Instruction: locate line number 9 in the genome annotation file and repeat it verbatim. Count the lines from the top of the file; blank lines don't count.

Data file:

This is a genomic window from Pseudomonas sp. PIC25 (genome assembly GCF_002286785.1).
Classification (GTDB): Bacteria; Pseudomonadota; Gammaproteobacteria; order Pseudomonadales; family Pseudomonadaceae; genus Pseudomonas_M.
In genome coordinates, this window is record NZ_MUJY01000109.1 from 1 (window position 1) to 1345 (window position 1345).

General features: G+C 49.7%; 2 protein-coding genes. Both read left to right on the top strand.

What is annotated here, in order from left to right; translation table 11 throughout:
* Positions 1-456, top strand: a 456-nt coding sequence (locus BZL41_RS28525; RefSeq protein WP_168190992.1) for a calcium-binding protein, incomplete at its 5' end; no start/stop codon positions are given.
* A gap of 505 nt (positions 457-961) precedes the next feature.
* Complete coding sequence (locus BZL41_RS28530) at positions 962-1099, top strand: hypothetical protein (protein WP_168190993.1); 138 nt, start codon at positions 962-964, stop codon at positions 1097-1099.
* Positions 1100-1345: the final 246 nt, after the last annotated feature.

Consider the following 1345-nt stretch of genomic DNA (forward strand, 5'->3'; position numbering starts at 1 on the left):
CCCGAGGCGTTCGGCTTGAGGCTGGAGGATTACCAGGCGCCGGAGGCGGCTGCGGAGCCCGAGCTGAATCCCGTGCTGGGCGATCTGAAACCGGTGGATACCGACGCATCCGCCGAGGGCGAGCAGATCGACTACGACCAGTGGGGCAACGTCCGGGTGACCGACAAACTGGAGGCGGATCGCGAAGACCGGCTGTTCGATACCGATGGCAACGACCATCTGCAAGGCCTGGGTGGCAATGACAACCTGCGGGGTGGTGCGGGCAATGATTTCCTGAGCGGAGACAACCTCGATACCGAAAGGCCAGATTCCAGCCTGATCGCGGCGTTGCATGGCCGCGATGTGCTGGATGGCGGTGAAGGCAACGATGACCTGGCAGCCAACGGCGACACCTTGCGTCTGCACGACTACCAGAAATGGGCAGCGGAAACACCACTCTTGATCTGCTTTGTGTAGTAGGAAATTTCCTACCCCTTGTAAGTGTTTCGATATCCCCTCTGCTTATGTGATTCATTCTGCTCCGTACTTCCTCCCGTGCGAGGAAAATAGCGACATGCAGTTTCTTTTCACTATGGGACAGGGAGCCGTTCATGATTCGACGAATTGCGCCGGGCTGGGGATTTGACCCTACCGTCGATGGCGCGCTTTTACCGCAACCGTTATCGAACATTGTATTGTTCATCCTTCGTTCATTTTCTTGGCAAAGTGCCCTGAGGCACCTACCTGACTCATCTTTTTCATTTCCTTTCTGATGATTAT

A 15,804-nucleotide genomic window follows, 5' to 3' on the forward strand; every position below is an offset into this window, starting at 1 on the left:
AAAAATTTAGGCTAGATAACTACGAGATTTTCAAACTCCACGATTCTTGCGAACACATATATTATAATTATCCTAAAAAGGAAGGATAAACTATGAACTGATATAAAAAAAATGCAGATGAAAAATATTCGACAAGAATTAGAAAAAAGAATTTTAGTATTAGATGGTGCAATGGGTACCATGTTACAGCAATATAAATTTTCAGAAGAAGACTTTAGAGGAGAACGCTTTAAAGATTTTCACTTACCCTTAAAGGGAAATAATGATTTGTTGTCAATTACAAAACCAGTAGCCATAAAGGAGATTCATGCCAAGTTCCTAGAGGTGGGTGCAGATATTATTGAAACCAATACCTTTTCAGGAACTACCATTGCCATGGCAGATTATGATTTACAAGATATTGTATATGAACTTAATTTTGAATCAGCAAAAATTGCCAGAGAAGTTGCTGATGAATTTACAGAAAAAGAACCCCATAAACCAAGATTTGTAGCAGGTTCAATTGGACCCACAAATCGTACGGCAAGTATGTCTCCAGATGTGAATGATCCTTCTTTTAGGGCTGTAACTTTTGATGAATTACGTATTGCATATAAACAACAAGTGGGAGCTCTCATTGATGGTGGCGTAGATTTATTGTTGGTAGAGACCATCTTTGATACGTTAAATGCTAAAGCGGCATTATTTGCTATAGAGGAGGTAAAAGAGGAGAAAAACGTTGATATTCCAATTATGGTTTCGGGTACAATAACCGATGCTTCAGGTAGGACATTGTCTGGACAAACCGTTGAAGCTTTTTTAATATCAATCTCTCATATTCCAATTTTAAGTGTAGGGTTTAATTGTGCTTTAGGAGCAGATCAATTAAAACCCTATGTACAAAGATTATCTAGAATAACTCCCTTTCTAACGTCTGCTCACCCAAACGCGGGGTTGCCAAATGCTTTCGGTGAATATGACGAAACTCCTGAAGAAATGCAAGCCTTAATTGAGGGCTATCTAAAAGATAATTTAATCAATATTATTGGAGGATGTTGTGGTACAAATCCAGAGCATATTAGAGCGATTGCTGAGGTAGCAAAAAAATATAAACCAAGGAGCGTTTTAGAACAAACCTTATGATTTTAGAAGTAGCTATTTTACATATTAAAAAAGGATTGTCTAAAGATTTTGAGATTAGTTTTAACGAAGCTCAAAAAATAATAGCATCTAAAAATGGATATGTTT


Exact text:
* Positions 1100-1345: the final 246 nt, after the last annotated feature.